A team of ALS researchers in the lab led by Dr. Janice Robertson lab at the Tanz Centre for Research in Neurodegenerative Diseases (Tanz CRND) recently released information on their cutting-edge project. The study was led by Dr. Paul McKeever, who is the current Christopher Chiu Fellow for ALS research and focused on creating a detailed map of genetic information within the cells of the frontal cortex of the brain, a region known to be impacted by ALS.
In their exploration, the researchers found distinct patterns in how genes operate and how accessible they are in certain brain cells affected by ALS. This showed us that each type of ALS has its own set of characteristics. Additionally, the team observed that essential pathways and genes related to nerve cells and the immune system were not functioning properly in both types of ALS, shedding light on the impact of the disease on these systems.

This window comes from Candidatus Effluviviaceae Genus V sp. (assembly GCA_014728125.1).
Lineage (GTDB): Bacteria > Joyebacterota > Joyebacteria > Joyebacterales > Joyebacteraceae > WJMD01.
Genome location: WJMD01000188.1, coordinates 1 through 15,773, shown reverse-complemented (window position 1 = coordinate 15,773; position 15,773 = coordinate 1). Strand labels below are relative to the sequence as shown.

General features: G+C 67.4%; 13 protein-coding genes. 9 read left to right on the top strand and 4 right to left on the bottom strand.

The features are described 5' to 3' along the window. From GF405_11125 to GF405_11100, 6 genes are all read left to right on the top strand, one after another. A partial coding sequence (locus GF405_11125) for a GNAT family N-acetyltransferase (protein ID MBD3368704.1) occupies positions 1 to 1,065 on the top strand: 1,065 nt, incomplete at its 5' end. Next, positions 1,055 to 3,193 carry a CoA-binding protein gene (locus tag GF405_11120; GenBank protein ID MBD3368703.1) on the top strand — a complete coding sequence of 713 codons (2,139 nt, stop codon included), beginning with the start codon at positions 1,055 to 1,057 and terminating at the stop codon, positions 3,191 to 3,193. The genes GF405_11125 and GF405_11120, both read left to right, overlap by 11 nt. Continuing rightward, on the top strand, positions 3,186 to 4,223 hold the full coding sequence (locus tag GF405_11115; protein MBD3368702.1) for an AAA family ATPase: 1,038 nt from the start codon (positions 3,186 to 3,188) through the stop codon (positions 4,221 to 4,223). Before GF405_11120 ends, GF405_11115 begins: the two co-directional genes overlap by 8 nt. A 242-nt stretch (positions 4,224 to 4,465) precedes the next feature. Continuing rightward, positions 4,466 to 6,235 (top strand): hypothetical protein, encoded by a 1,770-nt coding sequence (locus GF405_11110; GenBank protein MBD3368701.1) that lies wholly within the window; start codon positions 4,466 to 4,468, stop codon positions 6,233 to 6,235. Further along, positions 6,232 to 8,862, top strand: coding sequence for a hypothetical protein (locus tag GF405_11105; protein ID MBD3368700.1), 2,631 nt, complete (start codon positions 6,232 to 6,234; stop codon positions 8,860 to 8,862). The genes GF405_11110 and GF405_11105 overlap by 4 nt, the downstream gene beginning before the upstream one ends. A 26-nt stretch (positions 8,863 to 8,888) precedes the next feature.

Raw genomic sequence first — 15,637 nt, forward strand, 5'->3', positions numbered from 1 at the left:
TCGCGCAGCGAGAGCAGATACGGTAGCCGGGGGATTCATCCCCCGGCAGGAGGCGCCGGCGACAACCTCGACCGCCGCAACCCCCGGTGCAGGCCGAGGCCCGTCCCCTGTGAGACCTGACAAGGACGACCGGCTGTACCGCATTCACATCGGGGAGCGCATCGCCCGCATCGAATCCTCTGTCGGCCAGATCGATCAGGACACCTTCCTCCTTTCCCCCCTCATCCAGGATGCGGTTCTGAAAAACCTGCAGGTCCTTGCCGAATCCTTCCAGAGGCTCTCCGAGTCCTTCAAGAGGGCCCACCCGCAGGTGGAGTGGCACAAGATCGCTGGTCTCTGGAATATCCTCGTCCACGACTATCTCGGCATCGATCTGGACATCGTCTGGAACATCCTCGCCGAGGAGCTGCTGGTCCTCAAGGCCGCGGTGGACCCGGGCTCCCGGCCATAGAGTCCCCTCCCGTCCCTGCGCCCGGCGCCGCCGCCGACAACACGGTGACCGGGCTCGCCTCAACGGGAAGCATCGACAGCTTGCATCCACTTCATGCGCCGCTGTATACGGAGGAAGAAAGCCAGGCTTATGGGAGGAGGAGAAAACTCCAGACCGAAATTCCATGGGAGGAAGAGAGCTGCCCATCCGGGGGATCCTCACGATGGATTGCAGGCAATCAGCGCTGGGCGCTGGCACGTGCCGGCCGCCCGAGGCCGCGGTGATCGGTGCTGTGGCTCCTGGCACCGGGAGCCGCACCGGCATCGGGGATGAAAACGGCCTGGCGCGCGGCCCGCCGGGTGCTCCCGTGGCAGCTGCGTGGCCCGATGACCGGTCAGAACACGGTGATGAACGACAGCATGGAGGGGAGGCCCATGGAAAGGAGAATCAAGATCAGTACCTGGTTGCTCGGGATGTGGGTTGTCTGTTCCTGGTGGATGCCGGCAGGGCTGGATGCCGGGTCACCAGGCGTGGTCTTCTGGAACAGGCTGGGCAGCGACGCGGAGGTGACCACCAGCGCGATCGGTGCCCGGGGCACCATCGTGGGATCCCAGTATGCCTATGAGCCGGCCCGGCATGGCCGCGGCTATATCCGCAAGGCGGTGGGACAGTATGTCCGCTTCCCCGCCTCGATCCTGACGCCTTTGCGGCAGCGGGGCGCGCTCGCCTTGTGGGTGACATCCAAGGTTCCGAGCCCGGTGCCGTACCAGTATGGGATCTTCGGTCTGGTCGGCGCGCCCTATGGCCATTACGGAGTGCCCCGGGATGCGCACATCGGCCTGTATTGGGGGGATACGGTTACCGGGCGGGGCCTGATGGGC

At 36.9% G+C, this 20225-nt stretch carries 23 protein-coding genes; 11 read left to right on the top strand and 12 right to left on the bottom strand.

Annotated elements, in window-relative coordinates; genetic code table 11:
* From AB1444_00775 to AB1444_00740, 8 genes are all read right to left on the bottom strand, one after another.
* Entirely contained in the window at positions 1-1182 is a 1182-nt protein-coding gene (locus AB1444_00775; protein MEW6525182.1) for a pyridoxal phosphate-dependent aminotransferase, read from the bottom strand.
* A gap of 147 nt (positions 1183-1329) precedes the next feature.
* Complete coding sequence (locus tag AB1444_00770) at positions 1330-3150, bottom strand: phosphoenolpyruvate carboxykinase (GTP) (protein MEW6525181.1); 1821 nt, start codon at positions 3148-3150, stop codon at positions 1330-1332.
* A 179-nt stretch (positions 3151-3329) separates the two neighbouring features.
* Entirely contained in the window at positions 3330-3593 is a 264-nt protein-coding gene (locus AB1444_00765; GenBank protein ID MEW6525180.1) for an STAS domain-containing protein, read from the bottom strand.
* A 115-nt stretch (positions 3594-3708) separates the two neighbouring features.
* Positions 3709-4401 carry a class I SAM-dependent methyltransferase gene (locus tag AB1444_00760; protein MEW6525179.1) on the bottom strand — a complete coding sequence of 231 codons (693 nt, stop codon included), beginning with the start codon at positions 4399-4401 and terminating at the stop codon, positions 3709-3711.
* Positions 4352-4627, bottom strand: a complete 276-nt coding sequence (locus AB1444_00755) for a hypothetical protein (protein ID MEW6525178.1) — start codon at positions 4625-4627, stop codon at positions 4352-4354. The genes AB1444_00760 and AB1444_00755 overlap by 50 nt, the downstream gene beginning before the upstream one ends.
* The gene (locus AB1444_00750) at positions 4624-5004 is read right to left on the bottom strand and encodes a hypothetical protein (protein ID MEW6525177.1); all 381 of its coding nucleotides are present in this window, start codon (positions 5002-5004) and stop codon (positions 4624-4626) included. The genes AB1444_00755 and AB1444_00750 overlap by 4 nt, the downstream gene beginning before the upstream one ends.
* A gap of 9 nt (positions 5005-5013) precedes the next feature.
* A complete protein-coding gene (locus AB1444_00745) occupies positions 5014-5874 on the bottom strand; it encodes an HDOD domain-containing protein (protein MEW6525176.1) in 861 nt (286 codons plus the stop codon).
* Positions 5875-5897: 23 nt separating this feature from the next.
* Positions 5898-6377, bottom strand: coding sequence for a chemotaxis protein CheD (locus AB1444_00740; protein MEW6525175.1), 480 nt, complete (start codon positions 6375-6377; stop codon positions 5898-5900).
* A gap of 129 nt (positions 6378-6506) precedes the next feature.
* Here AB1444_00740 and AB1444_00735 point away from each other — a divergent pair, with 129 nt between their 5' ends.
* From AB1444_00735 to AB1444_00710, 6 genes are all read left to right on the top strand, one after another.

A standout discovery was the difference in elements controlling genes in the brain cells of people with ALS compared to those without ALS. These differences could play a crucial role in the development of ALS by influencing important genes and pathways in the cells.
To unravel the complexities of ALS, Dr. McKeever, co-author Aiden Sababi, and the team developed a state-of-the-art computer method called APA-Net, which employs two deep learning techniques. This innovative tool allowed them to analyze how genes are processed in various cell types with precision. Beyond its implications for understanding ALS, APA-Net holds promise for studying other diseases.
Overall, the study suggests that changes in how genes are processed is likely a key factor in ALS development. The newfound computer method, APA-Net, represents a significant stride forward in comprehending these changes and stands as an asset for future research and potential medical breakthroughs.
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